Where Would Seinfeld Live Now? New York’s Middle-Class Housing Crunch

Shavon and Eric Martin, with Sadie, in their Upper East Side rental.
Shavon and Eric Martin, with Sadie, in their Upper East Side rental.

The dwindling stock of affordable housing in New York is a long, well-documented battle, but the loss of units affordable even to middle-class professionals—with affordable defined as rent costing no more than 30 percent of household income—signals that the city has entered a new era: the gentrification of the gentrifiers.

Between 2002 and 2011, the number of market-rate rentals affordable to New Yorkers earning the median New York City income ($47,000 in 2011) dropped from 59 percent of available rentals citywide to 33 percent, according to a study from NYU’s Furman Center for Real Estate and Urban Policy.

By contrast, in 1980—before the city’s revitalization—81 percent of the city’s rental units were affordable to New Yorkers earning the median income, according to the Comptroller’s Office.

“At a national level, renters are spending more of their income on housing, but it’s particularly pronounced in New York,” said Ingrid Gould Ellen, co-director of the Furman Center. “Not only is it more expensive to build new housing here, but the growing income inequality, and the number of wealthy, high-income renters, makes it especially attractive for building high-end luxury units.”

The problem isn’t just that developers have been building new luxury housing—that’s all they’ve ever done. It’s that they have also been reclaiming existing buildings. And not even the most emphatically institutional among them has been spared the velvet glove. The most famous (and famously failed) was Tishman Speyer’s attempt to fancy up Stuyvesant Town and Peter Cooper Village, the epitome of ho-hum middle-class housing. Paying a record-obliterating $5.4 billion for the distinctly unglamorous 91-building portfolio, Tishman Speyer expected to get its investment back and then some by upgrading formerly rent-controlled units and then turning them over.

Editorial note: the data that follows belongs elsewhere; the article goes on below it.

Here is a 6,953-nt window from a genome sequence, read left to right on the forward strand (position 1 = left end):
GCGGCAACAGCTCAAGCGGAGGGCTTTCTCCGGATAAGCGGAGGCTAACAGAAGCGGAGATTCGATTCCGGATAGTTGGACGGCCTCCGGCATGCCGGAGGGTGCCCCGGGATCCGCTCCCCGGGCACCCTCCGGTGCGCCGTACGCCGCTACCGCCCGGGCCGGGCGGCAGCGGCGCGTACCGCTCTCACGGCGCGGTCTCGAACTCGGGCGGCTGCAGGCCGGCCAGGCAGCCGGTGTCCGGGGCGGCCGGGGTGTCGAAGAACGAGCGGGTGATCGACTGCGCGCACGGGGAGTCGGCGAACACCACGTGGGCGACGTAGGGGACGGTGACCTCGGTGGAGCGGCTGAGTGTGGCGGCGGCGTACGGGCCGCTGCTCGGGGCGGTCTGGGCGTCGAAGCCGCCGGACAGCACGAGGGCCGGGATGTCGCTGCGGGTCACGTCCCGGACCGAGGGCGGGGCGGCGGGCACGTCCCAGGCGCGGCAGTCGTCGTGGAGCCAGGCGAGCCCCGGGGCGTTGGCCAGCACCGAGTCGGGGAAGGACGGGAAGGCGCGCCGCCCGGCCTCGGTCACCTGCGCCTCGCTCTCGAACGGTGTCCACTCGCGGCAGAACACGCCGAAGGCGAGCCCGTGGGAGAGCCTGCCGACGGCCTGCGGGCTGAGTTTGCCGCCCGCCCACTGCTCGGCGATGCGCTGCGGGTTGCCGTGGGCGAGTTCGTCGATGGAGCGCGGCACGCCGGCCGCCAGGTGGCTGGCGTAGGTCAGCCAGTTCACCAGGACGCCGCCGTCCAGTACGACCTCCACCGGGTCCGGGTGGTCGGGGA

The deal turned into a fiasco for Tishman Speyer, which defaulted on its mortgage and lost the buildings, This fall, tenants whose units had been illegally deregulated won $68.7 million in a class action lawsuit. But the suit was hardly a populist victory—one-bedrooms now rent for $2,885 and $3,584 a month.

In this market, one luxury condo can kill four smaller ones in single swipe, or nearly 20 of them in the case of Zeckendorf project 18 Gramercy Park. Its 16 residences, priced between $14.7 million and $42 million, were crafted from 300 mini-efficiencies that rented to female students and young professionals for about $1,000 a month, including breakfast, dinner and weekly maid service.

“The traditional mix of any rental building has always been a heavy dose of studios, ones and twos,” said Gary Malin, the president of Citi Habitats. “But developers have started building larger apartments. A lot of people want family-sized apartments. If they can afford it.”

Larger apartments mean even fiercer competition in a place where the vacancy rate is below 2 percent. When the wealthy take up huge swaths of real estate, everyone else scrambles for what’s left.

Shavon and Eric Martin, who are 49 and 64, live in a one-bedroom apartment at The Croydon, a massive prewar building at 12 East 86th Street, for which they pay $2,750 a month, going up to $2,850.

Where Would Seinfeld Live Now? New York’s Middle-Class Housing Crunch